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Shooting for the Edit: Getting Good Coverage

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By Stephen Schweickart

When I say the word coverage, I absolutely do not mean your cell reception. Put your phone away and pay attention to the star here for a minute. Coverage here refers to the amount of footage you shoot of your scene, and trust me, if you don’t get enough coverage during production you’re going to be throwing clumps of your hair around your editing bay when you get into post.

If you’ve done proper preproduction on your script, you should have a pretty good idea of how it’s going to edit together. If not, don’t go out shooting and hope for the best. But if you’re ready, go start shooting. Coverage means having multiple angles of the same action in a scene. For example, let’s look at a really simple scene of two people sitting at a table having a conversation.

Generally, you start with what would be called a master shot, or a wide angle shot that covers everything in the scene from start to finish. No, that doesn’t mean you need to have your amateur actors memorize the entire script word for word and spout it off in one amazing take. Just make sure you get decent sized chunks of the script covered in each take that can be used in conjunction with your other shots to complete the edit.

One of the most common shots you’ll see during dialog scenes in film is the OTS, or over the shoulder. In our example, two OTS shots will be essential for the edit, but don’t film just each of their sets of lines. Just let the film roll even while the person off camera is talking. This is a huge factor in shooting for the edit because it gives the editor the opportunity to cut away to a reaction shot of the off-camera listener, giving him the opportunity to stitch two different takes of the speaker’s lines together allowing for the best edit possible. Because let’s be honest, you’re not going to get Brad Pitt and Tom Cruise to act for you, so your actors will probably need all the help they can get.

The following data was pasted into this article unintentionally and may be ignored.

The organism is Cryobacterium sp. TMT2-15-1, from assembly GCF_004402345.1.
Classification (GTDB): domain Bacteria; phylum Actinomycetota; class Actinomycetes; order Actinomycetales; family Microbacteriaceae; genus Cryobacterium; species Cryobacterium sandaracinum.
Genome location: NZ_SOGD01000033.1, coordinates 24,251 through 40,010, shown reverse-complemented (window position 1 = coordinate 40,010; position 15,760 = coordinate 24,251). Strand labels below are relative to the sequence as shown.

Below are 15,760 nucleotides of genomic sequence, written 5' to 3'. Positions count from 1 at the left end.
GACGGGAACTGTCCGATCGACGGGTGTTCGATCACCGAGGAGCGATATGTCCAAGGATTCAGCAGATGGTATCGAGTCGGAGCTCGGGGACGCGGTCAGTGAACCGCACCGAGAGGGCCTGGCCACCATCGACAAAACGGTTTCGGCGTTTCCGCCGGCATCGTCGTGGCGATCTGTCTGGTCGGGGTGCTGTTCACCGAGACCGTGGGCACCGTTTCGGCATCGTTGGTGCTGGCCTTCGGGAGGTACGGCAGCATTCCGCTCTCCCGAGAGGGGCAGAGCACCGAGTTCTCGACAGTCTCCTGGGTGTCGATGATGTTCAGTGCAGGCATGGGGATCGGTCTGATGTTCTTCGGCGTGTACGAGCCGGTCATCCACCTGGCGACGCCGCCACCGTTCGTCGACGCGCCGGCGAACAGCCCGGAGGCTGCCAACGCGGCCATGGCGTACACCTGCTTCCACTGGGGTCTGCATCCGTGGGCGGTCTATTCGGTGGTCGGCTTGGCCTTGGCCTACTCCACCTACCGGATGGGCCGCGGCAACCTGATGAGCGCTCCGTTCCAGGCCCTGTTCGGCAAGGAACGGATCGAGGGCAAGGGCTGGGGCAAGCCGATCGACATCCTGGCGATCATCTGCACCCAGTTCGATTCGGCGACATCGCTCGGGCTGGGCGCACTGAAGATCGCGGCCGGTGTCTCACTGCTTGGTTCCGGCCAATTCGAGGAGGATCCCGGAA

So you’ve got a master shot, and two complete OTS shots of your actors, but shooting for the edit doesn’t stop there. Ask yourself what else is important in the scene. Do the actors reference something that can be seen in the shots? Remember line of sight. Utilize all the time you have on set. Sure, you may over shoot but it’s always better to be safe than sorry.

Stephen Schweickart is the co-founder of VScreen. For more information on this topic, visit VScreen’s site at http://www.vscreen.com/.

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